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I don't think that it's a stretch to argue that
Progressive (PGR - Get Report) is due for a dividend decrease. For Progressive, dividends aren't set arbitrarily by management; instead, they're calculated based on the firm's financial performance. It's a good approach because it ensures that shareholders (and management) get compensated in kind with the firm's performance.
But income dropped 29% in the first quarter and another 52% in the second quarter, so a cut to the firm's payout looks likely, even if the third quarter is showing early improvement.
Progressive is one of the four biggest auto insurers in the country, with more than 12 million policies and 35,000 independent agents in its network. Progressive is one of the best risk managers in the insurance industry, embracing new technologies like the firm's Snapshot chips, which drivers can opt to plug into their cars' computers to record driving patterns and determine better risk-adjusted rates. But as the insurance industry becomes more and more commoditized, the firm with the best price wins. And PGR can't compete with mutuals like State Farm and Liberty Mutual who don't care about profitability.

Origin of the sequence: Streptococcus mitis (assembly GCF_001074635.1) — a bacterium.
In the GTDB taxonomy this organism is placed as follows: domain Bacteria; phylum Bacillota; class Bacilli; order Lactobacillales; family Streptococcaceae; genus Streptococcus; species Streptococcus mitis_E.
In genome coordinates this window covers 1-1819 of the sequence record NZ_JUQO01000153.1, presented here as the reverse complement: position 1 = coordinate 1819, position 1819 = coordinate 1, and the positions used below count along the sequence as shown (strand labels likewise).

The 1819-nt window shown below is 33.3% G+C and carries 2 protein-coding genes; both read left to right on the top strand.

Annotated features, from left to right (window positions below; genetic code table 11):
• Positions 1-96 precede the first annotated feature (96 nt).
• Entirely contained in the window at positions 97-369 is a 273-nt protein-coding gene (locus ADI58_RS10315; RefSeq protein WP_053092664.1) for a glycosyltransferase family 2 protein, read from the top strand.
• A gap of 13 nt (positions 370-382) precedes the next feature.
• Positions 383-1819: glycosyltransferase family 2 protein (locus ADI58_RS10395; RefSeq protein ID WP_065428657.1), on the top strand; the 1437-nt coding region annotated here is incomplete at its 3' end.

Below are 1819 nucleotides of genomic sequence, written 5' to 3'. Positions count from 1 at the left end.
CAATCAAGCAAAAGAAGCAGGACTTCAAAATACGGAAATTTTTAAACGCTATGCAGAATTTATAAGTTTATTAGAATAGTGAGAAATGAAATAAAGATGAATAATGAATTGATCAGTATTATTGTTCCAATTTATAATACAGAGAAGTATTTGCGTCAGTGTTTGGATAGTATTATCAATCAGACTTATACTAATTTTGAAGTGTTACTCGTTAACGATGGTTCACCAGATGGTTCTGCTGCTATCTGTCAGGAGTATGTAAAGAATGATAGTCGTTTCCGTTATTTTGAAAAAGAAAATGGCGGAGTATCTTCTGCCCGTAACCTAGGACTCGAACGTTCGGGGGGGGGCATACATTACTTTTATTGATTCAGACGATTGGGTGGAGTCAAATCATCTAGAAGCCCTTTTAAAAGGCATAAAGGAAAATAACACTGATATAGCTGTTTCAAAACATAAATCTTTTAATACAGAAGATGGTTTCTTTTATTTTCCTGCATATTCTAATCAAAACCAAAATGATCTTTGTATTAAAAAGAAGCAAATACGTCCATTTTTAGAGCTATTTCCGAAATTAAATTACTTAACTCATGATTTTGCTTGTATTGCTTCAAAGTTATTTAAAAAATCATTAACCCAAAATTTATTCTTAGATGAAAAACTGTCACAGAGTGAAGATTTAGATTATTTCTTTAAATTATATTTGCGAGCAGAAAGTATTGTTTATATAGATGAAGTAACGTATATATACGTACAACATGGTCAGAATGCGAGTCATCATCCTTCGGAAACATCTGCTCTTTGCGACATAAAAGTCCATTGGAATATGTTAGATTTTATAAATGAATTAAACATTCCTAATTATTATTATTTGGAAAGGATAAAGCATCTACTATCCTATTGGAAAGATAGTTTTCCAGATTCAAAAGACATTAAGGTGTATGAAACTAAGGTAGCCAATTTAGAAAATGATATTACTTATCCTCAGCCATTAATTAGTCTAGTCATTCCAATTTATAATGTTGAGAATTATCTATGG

While Progressive should be lauded for its strong management, its risk aversion, and its scale, 2012's financial performance simply hasn't justified a bigger annual dividend at the end of the year. That's why a cut to PGR's 40.72-cent annual payout looks likely. Currently, Progressive yields around 2%.